The Archbishop recites the last prayers to a dying Edward, after which two servants begin shrouding the corpse amidst bell ringers and choristers, while a hand reaches down from heaven. Edward, King of England, has died and is buried at Westminster. Harold has himself crowned King of England.

Halley's Comet appears, a bad omen. The people are worried and consult the heavens. Harold is worried, too. William's spies set out to Normandy to inform him that Harold is King of England. II - 4542©Ville de Bayeux

William holds counsel with his half-brother, Odo, Bishop of Bayeux. The decision is taken that they will punish Harold for breaking his oath. Trees are felled, timber is hewn, and a fleet of ships is built. The ships are loaded with coats of mail, lances, swords and helmets. A soldier carries a pig, another a water skin, another a cask of wine. The ships drop anchor at St Valery sur Somme, closer to the English coast, and with favorable winds, the fleet sets sail on the evening of September 27. The Ducal ship in the center, with its banner crowned with a cross, has the Pope's blessing. Even the horses are laughing.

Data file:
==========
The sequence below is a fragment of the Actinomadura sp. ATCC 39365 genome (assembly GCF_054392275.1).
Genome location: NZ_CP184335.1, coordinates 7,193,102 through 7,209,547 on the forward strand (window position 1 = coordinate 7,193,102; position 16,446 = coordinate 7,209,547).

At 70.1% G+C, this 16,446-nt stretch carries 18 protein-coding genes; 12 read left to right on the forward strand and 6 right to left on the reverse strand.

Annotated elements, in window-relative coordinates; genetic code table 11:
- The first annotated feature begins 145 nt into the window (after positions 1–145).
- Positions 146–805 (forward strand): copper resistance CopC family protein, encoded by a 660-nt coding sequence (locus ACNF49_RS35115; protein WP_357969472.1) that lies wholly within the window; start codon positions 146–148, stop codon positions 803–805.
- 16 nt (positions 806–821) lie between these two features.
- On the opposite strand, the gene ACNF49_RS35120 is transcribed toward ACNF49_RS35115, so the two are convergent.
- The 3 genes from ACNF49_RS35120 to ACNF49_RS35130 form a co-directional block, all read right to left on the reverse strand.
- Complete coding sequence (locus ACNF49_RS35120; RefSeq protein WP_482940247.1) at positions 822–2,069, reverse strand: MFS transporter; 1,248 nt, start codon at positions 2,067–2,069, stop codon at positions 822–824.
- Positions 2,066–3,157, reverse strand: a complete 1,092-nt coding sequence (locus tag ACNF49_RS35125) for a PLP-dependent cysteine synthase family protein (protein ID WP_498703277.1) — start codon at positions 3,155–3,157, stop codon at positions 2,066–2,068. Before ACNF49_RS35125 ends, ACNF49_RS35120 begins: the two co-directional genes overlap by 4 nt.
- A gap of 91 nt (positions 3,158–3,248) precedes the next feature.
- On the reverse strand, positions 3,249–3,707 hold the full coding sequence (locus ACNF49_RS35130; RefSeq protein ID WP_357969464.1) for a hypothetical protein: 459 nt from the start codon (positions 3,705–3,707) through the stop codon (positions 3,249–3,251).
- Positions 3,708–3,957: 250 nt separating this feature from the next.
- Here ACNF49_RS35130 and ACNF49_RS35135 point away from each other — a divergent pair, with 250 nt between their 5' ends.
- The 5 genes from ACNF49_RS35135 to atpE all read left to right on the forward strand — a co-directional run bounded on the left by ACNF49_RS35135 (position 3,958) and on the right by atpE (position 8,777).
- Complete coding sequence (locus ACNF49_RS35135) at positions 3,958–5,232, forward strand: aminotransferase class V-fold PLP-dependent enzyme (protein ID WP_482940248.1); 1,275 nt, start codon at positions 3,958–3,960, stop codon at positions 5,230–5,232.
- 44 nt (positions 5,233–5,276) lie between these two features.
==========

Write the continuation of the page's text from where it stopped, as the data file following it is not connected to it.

The fleet arrives at Pevensey in Sussex on September 28. The equipment is unloaded and a camp is set up. Cattle, pigs and sheep are pillaged and homes are abandoned. At camp a cooking pot sits over the fire, skewered meat is prepared, and bread is taken out of the oven. When the meal is served, some make due using their shields as tables, while at the head table Bishop Odo, recognizable by his tonsure, blesses the food.